8522nd Security Council Meeting: Situation in Bosnia and Herzegovina

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08-May-2019 02:14:17
Drop destabilizing, divisive rhetoric, top United Nations official urges Bosnia and Herzegovina leaders in briefing to Security Council at 8522nd meeting.

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The senior United Nations official in Bosnia and Herzegovina urged the Federation’s leaders today to abandon destabilizing and divisive rhetoric, create governments at the local, state and federal levels, and keep the country moving forward along the path to integration with the European Union.

Valentin Inzko, High Representative for Bosnia and Herzegovina, presenting his latest report to the 15-member Council, said that, regrettably, no State-level Council of Ministers or new federal Government has been appointed since general elections seven months ago. Divisive and destabilizing rhetoric persists, “sometimes from the very same leaders who profess a commitment to the country’s European Union path”, he noted.

He went on to say that Milorad Dodik, Chair of Bosnia and Herzegovina’s Tripartite Presidency, continues to speak out against the country’s statehood and to threaten the secession of the Republika Srpska. He also expressed concern over the rejection by the main ethnic Croat parties of judgments handed down by international courts concerning their respective wartime leaderships.

The Republika Srpska authorities also continue to reject judgments of State and Constitutional Courts, he continued, highlighting their failure to implement decisions of the European Court of Human Rights, thereby leaving in place a system that discriminates against the right of a significant number of citizens to run for public office. “The authorities can resolve some of these issues with a simple stroke of the pen,” he emphasized.

Urging Bosnia and Herzegovina to respect the Dayton Peace Agreements and hold elections in Mostar, he stressed that it is inconceivable that a major city in a country aspiring to join the European Union has not held local elections in more than a decade.

As delegates took the floor, Poland’s representative declared: “Every day of prolonging provisional measures erodes further the trust of the electorate.” Repeated calls for secession defy “every letter of the Dayton Peace Agreements”, she added, cautioning: “We have seen in history what such a mix of pernicious rhetoric with under-the-radar-armaments may lead to.”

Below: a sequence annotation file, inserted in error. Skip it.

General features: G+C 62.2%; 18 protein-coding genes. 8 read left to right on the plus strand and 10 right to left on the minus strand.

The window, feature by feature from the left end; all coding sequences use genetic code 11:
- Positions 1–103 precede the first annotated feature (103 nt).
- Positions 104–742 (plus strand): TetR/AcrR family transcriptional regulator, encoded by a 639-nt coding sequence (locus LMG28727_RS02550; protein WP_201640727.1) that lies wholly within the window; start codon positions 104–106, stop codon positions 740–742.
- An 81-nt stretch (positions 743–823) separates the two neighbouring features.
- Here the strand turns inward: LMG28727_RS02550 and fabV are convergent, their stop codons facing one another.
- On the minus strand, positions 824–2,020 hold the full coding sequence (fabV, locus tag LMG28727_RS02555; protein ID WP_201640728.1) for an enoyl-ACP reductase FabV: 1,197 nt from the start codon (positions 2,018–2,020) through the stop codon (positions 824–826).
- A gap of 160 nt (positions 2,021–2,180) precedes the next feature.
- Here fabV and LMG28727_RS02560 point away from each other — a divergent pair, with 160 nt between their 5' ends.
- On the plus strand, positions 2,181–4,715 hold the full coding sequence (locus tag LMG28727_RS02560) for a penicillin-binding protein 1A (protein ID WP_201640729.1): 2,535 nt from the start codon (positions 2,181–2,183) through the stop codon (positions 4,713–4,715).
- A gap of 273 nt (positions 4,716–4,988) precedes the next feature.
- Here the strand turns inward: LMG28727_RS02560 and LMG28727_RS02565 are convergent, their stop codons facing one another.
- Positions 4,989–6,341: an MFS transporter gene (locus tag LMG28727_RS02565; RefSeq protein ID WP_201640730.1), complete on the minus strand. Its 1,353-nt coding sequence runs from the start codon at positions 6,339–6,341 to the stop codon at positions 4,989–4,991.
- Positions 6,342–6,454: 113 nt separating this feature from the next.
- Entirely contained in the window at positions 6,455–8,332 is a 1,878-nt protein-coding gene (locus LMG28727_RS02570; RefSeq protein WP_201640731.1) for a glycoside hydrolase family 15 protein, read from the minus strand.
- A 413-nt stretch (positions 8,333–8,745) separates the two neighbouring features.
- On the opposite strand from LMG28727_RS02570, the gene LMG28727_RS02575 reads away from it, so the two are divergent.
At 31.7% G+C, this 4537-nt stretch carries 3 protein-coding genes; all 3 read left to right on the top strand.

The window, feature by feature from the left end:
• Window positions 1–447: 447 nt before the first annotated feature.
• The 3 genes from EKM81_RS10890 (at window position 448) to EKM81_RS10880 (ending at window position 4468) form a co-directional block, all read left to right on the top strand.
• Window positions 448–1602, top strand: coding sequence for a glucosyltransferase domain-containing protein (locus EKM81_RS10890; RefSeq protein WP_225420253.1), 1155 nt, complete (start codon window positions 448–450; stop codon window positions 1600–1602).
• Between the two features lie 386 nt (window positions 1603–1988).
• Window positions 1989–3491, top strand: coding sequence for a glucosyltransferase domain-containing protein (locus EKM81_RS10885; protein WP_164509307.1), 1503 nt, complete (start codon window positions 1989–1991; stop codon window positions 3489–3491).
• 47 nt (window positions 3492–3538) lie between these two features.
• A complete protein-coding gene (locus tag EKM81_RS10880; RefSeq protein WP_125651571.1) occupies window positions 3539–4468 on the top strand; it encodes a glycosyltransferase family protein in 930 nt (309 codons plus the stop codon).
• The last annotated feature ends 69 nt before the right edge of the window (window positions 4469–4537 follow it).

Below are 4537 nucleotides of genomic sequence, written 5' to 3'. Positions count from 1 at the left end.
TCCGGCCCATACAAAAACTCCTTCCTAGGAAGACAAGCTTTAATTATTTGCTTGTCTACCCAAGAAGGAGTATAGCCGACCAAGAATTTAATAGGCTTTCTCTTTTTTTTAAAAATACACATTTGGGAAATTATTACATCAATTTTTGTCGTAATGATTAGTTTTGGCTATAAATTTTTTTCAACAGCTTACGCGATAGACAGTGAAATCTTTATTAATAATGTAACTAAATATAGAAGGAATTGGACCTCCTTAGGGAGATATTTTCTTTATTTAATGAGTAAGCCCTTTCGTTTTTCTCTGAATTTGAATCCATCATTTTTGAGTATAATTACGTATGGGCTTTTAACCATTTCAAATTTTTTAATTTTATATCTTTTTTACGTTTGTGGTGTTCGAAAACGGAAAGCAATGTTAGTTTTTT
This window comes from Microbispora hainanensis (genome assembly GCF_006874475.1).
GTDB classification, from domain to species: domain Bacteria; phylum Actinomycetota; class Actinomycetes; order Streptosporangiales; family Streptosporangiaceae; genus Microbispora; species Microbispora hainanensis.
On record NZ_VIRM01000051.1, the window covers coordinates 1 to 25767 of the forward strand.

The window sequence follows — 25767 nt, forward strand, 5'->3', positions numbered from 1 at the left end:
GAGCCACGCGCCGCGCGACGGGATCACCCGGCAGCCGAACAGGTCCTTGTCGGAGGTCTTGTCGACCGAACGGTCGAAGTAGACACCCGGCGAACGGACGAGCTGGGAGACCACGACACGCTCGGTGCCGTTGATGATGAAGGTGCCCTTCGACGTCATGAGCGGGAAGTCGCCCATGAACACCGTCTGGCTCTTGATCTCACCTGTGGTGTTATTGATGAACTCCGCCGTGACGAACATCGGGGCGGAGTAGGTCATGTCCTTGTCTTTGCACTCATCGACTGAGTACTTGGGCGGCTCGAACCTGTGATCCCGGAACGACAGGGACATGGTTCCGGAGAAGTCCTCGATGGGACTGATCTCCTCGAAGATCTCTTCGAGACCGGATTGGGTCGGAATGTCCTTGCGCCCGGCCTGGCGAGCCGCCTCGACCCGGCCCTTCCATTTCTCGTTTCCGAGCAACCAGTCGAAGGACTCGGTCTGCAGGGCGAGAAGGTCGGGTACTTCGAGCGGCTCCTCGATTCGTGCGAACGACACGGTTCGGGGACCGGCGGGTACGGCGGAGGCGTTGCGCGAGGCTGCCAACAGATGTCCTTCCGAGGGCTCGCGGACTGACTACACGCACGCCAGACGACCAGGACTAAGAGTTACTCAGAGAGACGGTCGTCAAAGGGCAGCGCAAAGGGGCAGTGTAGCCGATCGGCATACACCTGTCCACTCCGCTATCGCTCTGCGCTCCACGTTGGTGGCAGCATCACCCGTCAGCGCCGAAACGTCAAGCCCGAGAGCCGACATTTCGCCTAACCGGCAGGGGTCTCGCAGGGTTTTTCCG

The United Kingdom’s representative said the divisive nationalist rhetoric that dominated the elections makes politics difficult. It is also appalling that political leaders are rejecting the International Criminal Tribunal for the Former Yugoslavia and denying the genocide in Srebrenica, he noted, emphasizing that Bosnia and Herzegovina must demonstrate its commitment to European Union values as it aims to join the bloc.

However, the Russian Federation’s representative said the High Representative’s report is far from objective and contains negative comments about the creation of mechanism intended to deal with the large-scale increase in migration and the attendant threats, including extremism and terrorism. Also biased is the High Representative’s reporting in relation to the Republika Srpska’s establishment of mechanisms to investigate past crimes, he said. “We are convinced that the time of the external protectorate of Bosnia and Herzegovina is in the past,” he added, stressing that the Office should be closed and its budget cut.

An observer for the European Union delegation said Bosnia and Herzegovina’s slow progress hinders the implementation of much-needed reforms. Election-related issues must be addressed urgently, he added, cautioning against legislative steps that would make implementation of the European Court for Human Rights ruling on the Sejdić-Finci case more challenging. Concern also remains about the denial of genocide by elected officials, which is incompatible with integration into the European Union, he pointed out.

Serbia’s representative expressed concern that political tensions and messages that “we thought belonged to the past” have reappeared in Bosnia and Herzegovina. He expressed hope that institutions will be formed soon so that his country’s Government can partner with Bosnia and Herzegovina’s Council of Ministers as in the past.

Croatia’s representative said ethnic Croats in Bosnia and Herzegovina feel that electoral engineering deprived them of their legitimate representation in the Tripartite Presidency. “We cannot pretend that nothing happened,” he added, reiterating the necessity of electoral reform. Delay will only deepen the problem ahead of the 2020 municipal elections, he warned.

Bosnia and Herzegovina’s representative pledged her country’s full commitment to overcoming challenges in the process towards full integration into the European Union. The country has intensified efforts to implement its reform agenda and is focused on strengthening the rule of law and good governance, she said. Judicial institutions continue to process individuals involved in fighting on behalf of terrorist organizations, as well as those facilitating the recruitment of terrorist fighters. Turning to immigration, she said authorities undertaking comprehensive measures to deal with the migrant crisis are doing so in accordance with the highest European and international standards.

Others speaking today were representatives of South Africa, Côte d’Ivoire, Peru, China, Dominican Republic, Equatorial Guinea, Kuwait, Belgium, France, United States, Germany and Indonesia.

The meeting began at 10:07 a.m. and ended at 12:20 p.m.

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